Professional Misconduct

Professional misconduct is serious conduct and is defined in the Legal Profession Act 2007.

Professional misconduct is defined more broadly than unsatisfactory professional conduct and may include personal conduct by an Australian legal practitioner which does not occur in connection with the practice of law, but only if that conduct is so serious that it demonstrates the person is not fit and proper to continue as a member of the legal profession.

1. Professional misconduct includes—

(a) unsatisfactory professional conduct of an Australian legal practitioner, if the conduct involves a substantial or consistent failure  
to reach or keep a reasonable standard of competence and diligence; and

(b)conduct of an Australian legal practitioner, whether happening in connection with the practice of law or happening otherwise
than in connection with the practice of law that would, if established, justify a finding that the practitioner is not a fit and proper
person to engage in legal practice.

2. For a finding that an Australian legal practitioner is not a fit and proper person to engage in legal practice as mention in
subsection (1), regard may be had to the suitability matters that would be considered if the practitioner were an applicant for
admission to the legal profession under this Act or for the grant or renewal of a local practising certificate.

Legal Profession Act s 419.

Conduct capable of constituting unsatisfactory professional conduct or professional misconduct


(1) The following conduct is capable of constituting unsatisfactory professional conduct or professional misconduct—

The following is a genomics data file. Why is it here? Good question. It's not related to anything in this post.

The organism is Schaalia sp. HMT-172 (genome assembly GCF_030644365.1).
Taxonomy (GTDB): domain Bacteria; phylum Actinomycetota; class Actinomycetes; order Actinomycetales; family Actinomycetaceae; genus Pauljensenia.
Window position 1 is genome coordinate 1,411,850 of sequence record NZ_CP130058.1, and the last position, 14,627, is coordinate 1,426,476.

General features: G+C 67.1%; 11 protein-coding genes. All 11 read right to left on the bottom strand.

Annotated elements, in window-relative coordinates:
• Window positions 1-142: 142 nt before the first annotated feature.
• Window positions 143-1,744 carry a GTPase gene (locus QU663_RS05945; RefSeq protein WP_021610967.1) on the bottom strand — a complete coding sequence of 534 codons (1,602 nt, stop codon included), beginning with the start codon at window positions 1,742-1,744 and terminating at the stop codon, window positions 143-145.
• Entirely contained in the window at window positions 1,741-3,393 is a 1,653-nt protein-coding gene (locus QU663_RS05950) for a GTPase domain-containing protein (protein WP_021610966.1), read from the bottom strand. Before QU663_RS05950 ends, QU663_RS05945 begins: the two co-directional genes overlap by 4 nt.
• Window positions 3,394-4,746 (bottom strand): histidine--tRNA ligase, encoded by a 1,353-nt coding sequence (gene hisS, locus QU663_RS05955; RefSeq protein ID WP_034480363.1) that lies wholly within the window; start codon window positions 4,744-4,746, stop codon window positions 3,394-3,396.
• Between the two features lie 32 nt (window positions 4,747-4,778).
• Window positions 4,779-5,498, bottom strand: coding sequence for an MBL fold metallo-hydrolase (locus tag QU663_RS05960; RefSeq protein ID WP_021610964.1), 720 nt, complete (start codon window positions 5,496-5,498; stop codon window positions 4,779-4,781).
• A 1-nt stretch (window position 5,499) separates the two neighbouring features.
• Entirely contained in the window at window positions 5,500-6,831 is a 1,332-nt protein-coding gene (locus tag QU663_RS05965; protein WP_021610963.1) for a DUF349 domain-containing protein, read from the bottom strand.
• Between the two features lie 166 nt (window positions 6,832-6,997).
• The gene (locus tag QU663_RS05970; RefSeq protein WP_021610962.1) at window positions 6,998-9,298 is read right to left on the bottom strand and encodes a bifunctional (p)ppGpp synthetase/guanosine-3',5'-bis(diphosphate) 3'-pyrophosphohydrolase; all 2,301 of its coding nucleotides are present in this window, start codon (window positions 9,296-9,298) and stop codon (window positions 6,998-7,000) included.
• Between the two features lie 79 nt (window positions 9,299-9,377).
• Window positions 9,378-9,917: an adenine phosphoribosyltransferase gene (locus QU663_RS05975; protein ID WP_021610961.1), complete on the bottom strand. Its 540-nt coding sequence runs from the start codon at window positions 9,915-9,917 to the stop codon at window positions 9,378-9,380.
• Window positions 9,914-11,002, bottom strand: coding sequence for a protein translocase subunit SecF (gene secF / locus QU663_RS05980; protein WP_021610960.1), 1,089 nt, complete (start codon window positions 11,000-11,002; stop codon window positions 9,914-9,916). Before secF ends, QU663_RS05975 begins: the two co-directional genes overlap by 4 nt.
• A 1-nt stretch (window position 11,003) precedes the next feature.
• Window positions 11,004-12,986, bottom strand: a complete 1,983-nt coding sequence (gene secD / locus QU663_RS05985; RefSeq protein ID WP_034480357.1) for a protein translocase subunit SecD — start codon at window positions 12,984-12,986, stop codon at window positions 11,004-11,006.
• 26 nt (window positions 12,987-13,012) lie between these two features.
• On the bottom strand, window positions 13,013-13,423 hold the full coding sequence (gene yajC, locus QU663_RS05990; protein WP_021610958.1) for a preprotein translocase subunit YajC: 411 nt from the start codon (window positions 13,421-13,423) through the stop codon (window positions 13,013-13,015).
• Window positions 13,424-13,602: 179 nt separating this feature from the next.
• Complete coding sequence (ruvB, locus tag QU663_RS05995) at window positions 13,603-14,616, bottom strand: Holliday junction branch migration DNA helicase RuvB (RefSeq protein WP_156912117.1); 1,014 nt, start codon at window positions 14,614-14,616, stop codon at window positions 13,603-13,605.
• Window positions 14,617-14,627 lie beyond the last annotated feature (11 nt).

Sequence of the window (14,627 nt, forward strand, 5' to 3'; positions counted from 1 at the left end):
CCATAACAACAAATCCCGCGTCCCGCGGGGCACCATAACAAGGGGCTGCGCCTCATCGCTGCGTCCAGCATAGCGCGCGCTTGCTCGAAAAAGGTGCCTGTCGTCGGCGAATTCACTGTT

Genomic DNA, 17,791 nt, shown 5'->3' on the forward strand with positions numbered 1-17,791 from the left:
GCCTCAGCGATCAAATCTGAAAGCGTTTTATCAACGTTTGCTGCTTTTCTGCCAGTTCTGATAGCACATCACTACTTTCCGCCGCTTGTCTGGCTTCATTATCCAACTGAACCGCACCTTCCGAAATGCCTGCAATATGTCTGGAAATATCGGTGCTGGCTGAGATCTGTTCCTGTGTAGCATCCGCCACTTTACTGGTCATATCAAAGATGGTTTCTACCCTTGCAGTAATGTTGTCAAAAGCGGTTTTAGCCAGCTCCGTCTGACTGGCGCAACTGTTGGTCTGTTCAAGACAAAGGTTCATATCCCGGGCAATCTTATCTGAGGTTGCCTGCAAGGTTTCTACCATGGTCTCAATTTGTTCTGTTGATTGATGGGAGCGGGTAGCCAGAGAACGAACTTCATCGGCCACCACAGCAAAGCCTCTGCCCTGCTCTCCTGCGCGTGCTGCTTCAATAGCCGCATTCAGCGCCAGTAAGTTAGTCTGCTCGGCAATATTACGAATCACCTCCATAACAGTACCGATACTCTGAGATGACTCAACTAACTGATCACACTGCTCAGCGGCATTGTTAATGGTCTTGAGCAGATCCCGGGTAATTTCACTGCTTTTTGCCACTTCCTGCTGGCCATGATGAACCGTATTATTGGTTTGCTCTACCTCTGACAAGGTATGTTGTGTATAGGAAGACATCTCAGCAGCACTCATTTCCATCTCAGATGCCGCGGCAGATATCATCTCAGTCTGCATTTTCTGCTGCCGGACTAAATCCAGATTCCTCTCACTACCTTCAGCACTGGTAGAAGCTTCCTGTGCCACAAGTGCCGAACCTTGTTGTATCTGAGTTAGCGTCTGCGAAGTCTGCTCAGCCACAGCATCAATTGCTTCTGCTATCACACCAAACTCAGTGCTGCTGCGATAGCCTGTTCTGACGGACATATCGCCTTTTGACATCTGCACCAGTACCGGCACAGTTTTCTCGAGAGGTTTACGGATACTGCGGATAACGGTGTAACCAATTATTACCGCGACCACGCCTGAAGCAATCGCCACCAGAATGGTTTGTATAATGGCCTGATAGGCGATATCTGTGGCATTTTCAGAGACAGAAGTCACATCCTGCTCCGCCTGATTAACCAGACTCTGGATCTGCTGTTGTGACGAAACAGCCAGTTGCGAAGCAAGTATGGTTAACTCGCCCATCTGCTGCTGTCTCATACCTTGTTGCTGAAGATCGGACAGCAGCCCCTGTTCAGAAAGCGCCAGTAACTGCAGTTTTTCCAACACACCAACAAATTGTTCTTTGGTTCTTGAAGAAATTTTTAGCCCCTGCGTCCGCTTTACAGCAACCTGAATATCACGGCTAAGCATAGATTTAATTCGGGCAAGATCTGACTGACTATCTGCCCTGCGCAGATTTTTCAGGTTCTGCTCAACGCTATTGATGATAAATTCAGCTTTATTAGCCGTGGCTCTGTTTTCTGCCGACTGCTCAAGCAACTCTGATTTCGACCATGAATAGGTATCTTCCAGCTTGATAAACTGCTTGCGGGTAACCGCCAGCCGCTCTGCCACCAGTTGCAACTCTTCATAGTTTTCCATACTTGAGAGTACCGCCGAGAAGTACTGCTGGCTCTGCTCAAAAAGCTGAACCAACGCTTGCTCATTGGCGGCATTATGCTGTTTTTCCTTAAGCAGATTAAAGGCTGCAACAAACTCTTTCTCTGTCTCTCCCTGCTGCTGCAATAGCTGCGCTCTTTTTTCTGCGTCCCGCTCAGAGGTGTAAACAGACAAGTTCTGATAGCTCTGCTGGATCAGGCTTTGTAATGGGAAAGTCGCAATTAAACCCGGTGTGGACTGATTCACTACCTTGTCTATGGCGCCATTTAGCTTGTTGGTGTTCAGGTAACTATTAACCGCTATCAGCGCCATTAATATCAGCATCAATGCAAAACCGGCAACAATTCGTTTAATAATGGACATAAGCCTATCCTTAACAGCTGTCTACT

(a) conduct consisting of a contravention of a relevant law, whether the conduct happened before or after the commencement of this section;

Note
Under the Acts Interpretation Act 1954, section 7, and the Statutory Instruments Act 1992, section 7, a contravention in relation to this Act would include a contravention of a regulation or legal profession rules and a contravention in relation to a previous Act would include a contravention of a legal profession rule under the Legal Profession Act 2004.

(b) charging of excessive legal costs in connection with the practice of law;

(c) conduct for which there is a conviction for—

(i) a serious offence; or
(ii) a tax offence; or
(iii) an offence involving dishonesty;

(d) conduct of an Australian legal practitioner as or in becoming an insolvent under administration;

(e) conduct of an Australian legal practitioner in becoming disqualified from managing or being involved in the management of any corporation under the Corporations Act;

(f) conduct of an Australian legal practitioner in failing to comply with an order of a disciplinary body made under this Act or an order of a corresponding disciplinary body made under a corresponding law, including a failure to pay wholly or partly a fine imposed under this Act or a corresponding law;

(g) conduct of an Australian legal practitioner in failing to comply with a compensation order made under this Act or a corresponding law.

(2) Also, conduct that happened before the commencement of this subsection that, at the time it happened, consisted of a contravention of a relevant law or a corresponding law is capable of constituting unsatisfactory professional conduct or professional misconduct.

(3) This section does not limit section 418 or 419.